The ordinary lives of ordinary people make the best short stories. I have been reading R K Narayan‘s Malgudi Days, which is a splendid collection of stories based in a fictional town called Malgudi, but as the author himself puts it, “If I explain that Malgudi is a small town in South India I shall only be expressing a half-truth, for the characteristics of Malgudi seem to me universal.”

His stories are short, on an average never exceeding 3-4 pages.

Here is a excerpt from R K Narayan’s Introduction to Malgudi Days.

The short story affords a writer a welcome diversion from hard work. The novel, whether good or bad, printable or otherwise, involves considerable labour.
Unlike the novel, which emerges from relevant, minutely worked-out detail, the short story can be brought into existence through a mere suggestion of detail, the focus being kept on a central idea or climax.

To me, a short story is a Twenty20 match and a novel is test cricket. Both the T20 and the short story are compact, focussed and do not have scope for elaboration. The T20 has only 20 overs each, and the game is over in three or four hours. There is a limited time to achieve the objectives, be it taking the runs to the best possible score in two hours, or describing the people and plot in eight to ten pages. Whereas the test match goes on for five days, and the batsmen take their time, take no risks and slowly, deliberately raise the score. The novel, similarly, has ample time and space to describe and elaborate the characters and the plot, sub-plots and digressions.

Where does an author find inspiration for a story? Anywhere and everywhere. The story lurks around, among the people and things one sees daily. Every individual, every day, has a story to tell. A writer keeps his eyes and ears open to observe these stories and captures them with his five very imaginative senses and weaves a plot around it, sometimes real, sometimes fictional, many a time influenced by reality. Then he uses his literary prowess to convert it to a beautifully developed story. He borrows ideas from the instances that he has recorded in his past. The best told stories leave the reader with a sense of awe at the connection the story has to his own life, admiration for the writer’s skills, and a powerful memory that remains etched in his brain.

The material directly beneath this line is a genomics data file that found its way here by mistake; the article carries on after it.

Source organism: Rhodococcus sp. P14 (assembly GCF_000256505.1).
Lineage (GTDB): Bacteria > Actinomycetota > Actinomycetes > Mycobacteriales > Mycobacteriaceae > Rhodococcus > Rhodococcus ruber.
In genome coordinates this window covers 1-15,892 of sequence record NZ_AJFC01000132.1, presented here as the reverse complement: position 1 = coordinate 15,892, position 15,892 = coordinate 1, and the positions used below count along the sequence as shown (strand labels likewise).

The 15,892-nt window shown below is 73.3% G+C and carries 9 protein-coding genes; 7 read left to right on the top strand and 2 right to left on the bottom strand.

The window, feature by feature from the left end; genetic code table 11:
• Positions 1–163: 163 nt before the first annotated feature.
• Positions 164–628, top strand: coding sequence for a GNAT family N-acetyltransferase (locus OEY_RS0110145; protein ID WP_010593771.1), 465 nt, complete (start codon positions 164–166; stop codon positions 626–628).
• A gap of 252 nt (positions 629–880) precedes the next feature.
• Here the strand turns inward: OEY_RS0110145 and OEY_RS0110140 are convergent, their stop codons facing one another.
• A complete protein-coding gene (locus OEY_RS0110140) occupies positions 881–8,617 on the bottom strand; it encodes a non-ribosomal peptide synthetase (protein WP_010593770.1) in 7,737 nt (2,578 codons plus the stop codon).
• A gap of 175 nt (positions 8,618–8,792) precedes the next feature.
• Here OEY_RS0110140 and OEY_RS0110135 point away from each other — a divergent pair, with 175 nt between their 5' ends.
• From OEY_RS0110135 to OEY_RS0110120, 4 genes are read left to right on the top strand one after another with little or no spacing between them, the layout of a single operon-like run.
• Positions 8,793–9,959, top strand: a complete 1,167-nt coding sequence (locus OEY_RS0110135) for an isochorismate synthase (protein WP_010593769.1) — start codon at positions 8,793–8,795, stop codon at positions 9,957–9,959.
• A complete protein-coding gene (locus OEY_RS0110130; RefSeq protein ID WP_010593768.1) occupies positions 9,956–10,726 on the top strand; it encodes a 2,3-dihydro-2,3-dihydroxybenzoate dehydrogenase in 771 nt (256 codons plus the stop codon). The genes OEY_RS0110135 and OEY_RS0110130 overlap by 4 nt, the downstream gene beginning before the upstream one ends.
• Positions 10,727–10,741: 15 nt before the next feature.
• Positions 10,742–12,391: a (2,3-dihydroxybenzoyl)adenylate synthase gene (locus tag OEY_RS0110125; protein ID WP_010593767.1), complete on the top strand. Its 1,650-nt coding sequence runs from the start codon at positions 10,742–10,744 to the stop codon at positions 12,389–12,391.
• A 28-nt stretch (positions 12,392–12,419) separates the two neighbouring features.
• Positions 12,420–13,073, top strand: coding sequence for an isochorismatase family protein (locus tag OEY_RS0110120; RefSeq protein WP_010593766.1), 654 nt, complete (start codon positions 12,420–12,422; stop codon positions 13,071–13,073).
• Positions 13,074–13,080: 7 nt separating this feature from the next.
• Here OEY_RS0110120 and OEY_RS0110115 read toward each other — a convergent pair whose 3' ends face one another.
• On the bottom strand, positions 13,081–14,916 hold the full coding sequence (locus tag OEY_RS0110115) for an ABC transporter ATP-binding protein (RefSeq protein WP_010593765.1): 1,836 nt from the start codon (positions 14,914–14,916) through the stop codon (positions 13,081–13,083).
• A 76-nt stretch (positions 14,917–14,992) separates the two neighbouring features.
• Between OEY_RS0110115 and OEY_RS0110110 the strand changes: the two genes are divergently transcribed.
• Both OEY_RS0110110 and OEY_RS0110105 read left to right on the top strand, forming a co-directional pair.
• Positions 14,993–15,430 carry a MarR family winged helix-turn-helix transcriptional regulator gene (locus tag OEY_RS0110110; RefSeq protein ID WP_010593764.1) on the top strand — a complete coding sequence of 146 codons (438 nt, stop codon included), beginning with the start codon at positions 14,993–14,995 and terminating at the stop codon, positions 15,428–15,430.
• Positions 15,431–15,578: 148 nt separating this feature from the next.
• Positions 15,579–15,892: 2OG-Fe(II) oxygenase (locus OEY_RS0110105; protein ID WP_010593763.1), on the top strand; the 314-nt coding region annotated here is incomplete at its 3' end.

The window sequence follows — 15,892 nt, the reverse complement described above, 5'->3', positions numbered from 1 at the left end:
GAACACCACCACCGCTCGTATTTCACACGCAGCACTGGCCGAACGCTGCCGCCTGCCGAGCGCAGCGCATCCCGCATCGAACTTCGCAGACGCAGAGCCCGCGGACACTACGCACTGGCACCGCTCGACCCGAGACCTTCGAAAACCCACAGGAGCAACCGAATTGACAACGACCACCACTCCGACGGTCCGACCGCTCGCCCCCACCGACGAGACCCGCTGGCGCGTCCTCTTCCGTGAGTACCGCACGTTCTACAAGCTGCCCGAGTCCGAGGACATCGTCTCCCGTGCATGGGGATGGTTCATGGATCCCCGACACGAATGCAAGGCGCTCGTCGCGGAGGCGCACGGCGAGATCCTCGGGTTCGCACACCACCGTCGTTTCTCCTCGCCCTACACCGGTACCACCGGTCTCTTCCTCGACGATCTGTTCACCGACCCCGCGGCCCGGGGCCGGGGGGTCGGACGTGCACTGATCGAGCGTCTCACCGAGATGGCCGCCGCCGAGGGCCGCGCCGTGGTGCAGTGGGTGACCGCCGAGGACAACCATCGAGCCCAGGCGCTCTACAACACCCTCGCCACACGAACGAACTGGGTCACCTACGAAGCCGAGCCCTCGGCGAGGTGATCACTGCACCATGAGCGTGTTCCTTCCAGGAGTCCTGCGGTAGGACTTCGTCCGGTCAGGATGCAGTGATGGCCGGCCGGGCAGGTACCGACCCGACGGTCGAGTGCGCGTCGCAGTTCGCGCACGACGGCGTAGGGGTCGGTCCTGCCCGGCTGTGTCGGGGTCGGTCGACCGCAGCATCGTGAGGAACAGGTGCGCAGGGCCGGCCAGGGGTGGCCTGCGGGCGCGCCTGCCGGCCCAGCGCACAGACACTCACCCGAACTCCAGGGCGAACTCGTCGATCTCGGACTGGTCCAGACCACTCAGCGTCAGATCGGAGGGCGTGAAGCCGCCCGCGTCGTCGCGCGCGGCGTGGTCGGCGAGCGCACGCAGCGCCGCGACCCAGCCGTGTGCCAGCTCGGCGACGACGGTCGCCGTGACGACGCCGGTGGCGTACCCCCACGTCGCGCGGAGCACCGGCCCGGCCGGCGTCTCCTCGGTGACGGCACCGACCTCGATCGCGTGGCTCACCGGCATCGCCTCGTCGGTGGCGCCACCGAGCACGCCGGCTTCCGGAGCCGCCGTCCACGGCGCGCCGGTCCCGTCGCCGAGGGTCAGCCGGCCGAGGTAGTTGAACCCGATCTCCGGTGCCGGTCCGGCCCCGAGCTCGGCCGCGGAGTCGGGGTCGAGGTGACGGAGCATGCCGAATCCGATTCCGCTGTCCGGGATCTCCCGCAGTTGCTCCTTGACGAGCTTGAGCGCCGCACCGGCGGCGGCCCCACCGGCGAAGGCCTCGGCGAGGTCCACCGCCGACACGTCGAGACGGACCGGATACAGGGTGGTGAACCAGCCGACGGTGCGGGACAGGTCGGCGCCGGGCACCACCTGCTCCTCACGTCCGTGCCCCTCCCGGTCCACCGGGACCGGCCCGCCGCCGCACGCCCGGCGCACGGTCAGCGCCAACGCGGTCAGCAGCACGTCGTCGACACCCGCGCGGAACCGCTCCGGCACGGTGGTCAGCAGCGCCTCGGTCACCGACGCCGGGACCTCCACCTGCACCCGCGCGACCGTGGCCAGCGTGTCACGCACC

The characters in his story will undoubtedly be based on the people around him, despite the author’s claims that there is no relation to anyone living or dead. Writers, like painters, need a model to start with. The final mould of the character need not be the same as the model he began with. For instance, he may start with a good likeness of Anupam Kher with his comic tendencies, as a principal. Then he would impress upon him the rough characteristics of the principal of his own college, and with a little colouring the character is more or less ready, and it has no relation to anyone living or dead. Not directly.

Similarly, the environment of the story in general has its origin in the author’s own backyard. Not always, but one can definitely find a parallel.

When one recognises his own skill of story-telling, he further develops it intentionally and sometimes unknowingly by beginning to note the gestures and activities of everyone within his view, and improving his vocabulary with every reading he does. He pauses at every word he comes across that might be new or familiar but submerged in his memory, and imprints them in his mind so that he can use them when the need arises. He takes care to note down the thoughts that flow within and into him every day, every hour and refine them into elegantly written prose.

It is imperative for a writer to keep writing. It is even more essential to keep reading. Left to itself without nourishment, like any other skill, one’s literary talent also tends to sink to obscurity.

One of the authors whose books I devour with profound admiration is Gabriel García Márquez. Love in the time of Cholera and One Hundred Years of Solitude have fascinated me to an unbelievable extent. A number of other titles by Gabo, I am yet to read.

Perhaps another day, if I am able to find the words to describe what his work inspires in me, I would try to post here…